Monday, June 1, 2020

Castellano & Tosato on Personal Property Security Law: International Ambitions and Local Realities (new book chapter)

"Personal Property Security Law: International Ambitions and Local Realities"
Giuliano Castellano & Andrea Tosato
in L Ghia (ed), International Business Law (Wolters Kluwer Int'l, 2019) 283-337
Published in December 2019, U of Penn, Inst for Law & Econ Research Paper No. 20-27
Abstract: Personal property security law is a key element of “access to credit” and “financial inclusion”. The prevailing view is that a legal framework enabling the effective use of personal property as collateral markedly benefits both lenders and borrowers. Lenders can offer financing at a lower cost thanks to reduced credit risk; borrowers can access funding by leveraging the otherwise unavailable value of the assets integral to their operations.
     Over the past century, the priorities of personal property security law have evolved fundamentally. As small and medium-sized enterprises (SMEs) and individual entrepreneurs have become the growth engine of both developed and developing economies, legislators have grown sensitive to the financing needs of these entities. In parallel, the advent of the information society has demanded that lawmakers address squarely the rules governing the use as collateral of intangibles such as “receivables”, “intermediated securities”, “non-intermediated securities”, and “intellectual property rights”, rather than confine their gaze to tangibles such as industrial machinery, mobile equipment and inventory. Concurrently, the increasingly transnational nature of both economic development policies and commercial activity have engendered the need for global principles and standards for asset-based lending.
     To address these novel priorities and promote a healthy and vibrant credit ecosystem, international and regional organizations have undertaken projects aimed at modernizing and harmonizing personal property security law. Over time, these efforts have yielded a panoply of legal instruments. Binding conventions have been adopted to unify the rules of discrete facets of personal property security law, while soft-law texts, such as model laws and legislative guides, have been formulated to supply comprehensive legal templates to lawmakers keen to revise their domestic legal regimes. Nevertheless, states have struggled to assimilate these international efforts into their domestic legal systems. Common law jurisdictions have been loath to abandon the familiarity and safety of the path paved by centuries of case law; in similar vein, civil law jurisdictions have resisted inducements to renovate the normative infrastructure erected by the codifications of the 19th century.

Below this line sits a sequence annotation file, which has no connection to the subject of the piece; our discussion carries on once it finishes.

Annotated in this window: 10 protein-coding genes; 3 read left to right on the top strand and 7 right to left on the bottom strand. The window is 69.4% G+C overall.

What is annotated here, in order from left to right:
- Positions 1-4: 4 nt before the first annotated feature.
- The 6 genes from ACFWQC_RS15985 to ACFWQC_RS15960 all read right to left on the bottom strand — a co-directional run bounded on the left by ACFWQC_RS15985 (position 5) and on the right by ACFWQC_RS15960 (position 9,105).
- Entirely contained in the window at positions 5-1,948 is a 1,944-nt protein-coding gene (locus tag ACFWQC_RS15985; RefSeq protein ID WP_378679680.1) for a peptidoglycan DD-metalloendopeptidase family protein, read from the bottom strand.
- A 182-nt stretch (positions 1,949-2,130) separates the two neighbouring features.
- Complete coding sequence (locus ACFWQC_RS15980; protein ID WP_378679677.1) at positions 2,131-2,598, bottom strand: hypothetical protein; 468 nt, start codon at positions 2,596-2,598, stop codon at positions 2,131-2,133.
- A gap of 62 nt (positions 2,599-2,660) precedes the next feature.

This Chapter explores the tension between international ambitions and local realities, with a special focus on the issues encountered in civil law jurisdictions. To this end, the case of Italy is examined as a living experiment in comparative personal property security law. In this jurisdiction, the recent enactment of a non-possessory security device, absent a comprehensive reform of the country’s civil code affords important lessons for any civil law system which might be pondering personal property security law reforms. More profoundly, it epitomizes the gap that separates the aspirations of international legal instruments from their effective implementation in domestic contexts. This analysis is divided into two parts. The first reviews international and regional legal initiatives that have shaped the personal property law landscape and then identifies a set of core tenets shared among them. In the second part, attention shifts to Italy, scrutinizing both the personal property security legal edifice originally constructed in this jurisdiction and the attempts to overhaul it that have taken place over the past three decades. This is followed by a critical appraisal of the current state of the law, by reference to the aforementioned core tenets of personal property law reform.

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